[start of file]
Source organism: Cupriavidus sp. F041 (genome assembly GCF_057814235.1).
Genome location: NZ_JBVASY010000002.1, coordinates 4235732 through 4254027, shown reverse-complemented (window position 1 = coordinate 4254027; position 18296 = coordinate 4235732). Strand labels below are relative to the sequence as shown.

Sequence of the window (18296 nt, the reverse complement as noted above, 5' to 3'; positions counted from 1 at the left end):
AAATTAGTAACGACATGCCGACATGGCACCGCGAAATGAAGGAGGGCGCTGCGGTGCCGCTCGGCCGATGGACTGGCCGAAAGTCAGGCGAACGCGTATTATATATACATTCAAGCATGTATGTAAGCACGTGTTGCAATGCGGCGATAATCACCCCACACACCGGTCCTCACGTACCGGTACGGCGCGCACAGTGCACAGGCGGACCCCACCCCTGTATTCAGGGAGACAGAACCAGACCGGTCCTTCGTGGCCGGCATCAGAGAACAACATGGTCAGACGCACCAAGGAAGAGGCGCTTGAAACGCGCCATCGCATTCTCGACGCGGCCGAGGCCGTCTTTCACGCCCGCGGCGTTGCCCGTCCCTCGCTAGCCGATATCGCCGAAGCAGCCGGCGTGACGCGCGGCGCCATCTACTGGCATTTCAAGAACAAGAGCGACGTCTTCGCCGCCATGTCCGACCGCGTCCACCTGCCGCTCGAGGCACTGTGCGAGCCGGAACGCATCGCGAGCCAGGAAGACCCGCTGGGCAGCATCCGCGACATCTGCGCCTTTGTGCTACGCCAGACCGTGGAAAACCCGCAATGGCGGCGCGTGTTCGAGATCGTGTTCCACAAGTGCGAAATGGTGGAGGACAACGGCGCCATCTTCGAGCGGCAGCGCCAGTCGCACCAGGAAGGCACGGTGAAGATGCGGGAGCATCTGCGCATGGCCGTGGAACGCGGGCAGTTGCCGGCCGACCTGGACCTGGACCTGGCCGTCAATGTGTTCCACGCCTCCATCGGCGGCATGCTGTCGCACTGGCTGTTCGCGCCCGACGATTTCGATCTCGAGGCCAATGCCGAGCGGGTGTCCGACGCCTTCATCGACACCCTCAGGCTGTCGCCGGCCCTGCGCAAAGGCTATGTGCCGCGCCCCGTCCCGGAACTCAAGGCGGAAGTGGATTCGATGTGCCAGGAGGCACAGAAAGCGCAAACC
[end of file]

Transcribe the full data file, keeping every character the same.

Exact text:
Source organism: Cupriavidus sp. F041 (genome assembly GCF_057814235.1).
Genome location: NZ_JBVASY010000002.1, coordinates 4235732 through 4254027, shown reverse-complemented (window position 1 = coordinate 4254027; position 18296 = coordinate 4235732). Strand labels below are relative to the sequence as shown.

Sequence of the window (18296 nt, the reverse complement as noted above, 5' to 3'; positions counted from 1 at the left end):
AAATTAGTAACGACATGCCGACATGGCACCGCGAAATGAAGGAGGGCGCTGCGGTGCCGCTCGGCCGATGGACTGGCCGAAAGTCAGGCGAACGCGTATTATATATACATTCAAGCATGTATGTAAGCACGTGTTGCAATGCGGCGATAATCACCCCACACACCGGTCCTCACGTACCGGTACGGCGCGCACAGTGCACAGGCGGACCCCACCCCTGTATTCAGGGAGACAGAACCAGACCGGTCCTTCGTGGCCGGCATCAGAGAACAACATGGTCAGACGCACCAAGGAAGAGGCGCTTGAAACGCGCCATCGCATTCTCGACGCGGCCGAGGCCGTCTTTCACGCCCGCGGCGTTGCCCGTCCCTCGCTAGCCGATATCGCCGAAGCAGCCGGCGTGACGCGCGGCGCCATCTACTGGCATTTCAAGAACAAGAGCGACGTCTTCGCCGCCATGTCCGACCGCGTCCACCTGCCGCTCGAGGCACTGTGCGAGCCGGAACGCATCGCGAGCCAGGAAGACCCGCTGGGCAGCATCCGCGACATCTGCGCCTTTGTGCTACGCCAGACCGTGGAAAACCCGCAATGGCGGCGCGTGTTCGAGATCGTGTTCCACAAGTGCGAAATGGTGGAGGACAACGGCGCCATCTTCGAGCGGCAGCGCCAGTCGCACCAGGAAGGCACGGTGAAGATGCGGGAGCATCTGCGCATGGCCGTGGAACGCGGGCAGTTGCCGGCCGACCTGGACCTGGACCTGGCCGTCAATGTGTTCCACGCCTCCATCGGCGGCATGCTGTCGCACTGGCTGTTCGCGCCCGACGATTTCGATCTCGAGGCCAATGCCGAGCGGGTGTCCGACGCCTTCATCGACACCCTCAGGCTGTCGCCGGCCCTGCGCAAAGGCTATGTGCCGCGCCCCGTCCCGGAACTCAAGGCGGAAGTGGATTCGATGTGCCAGGAGGCACAGAAAGCGCAAACC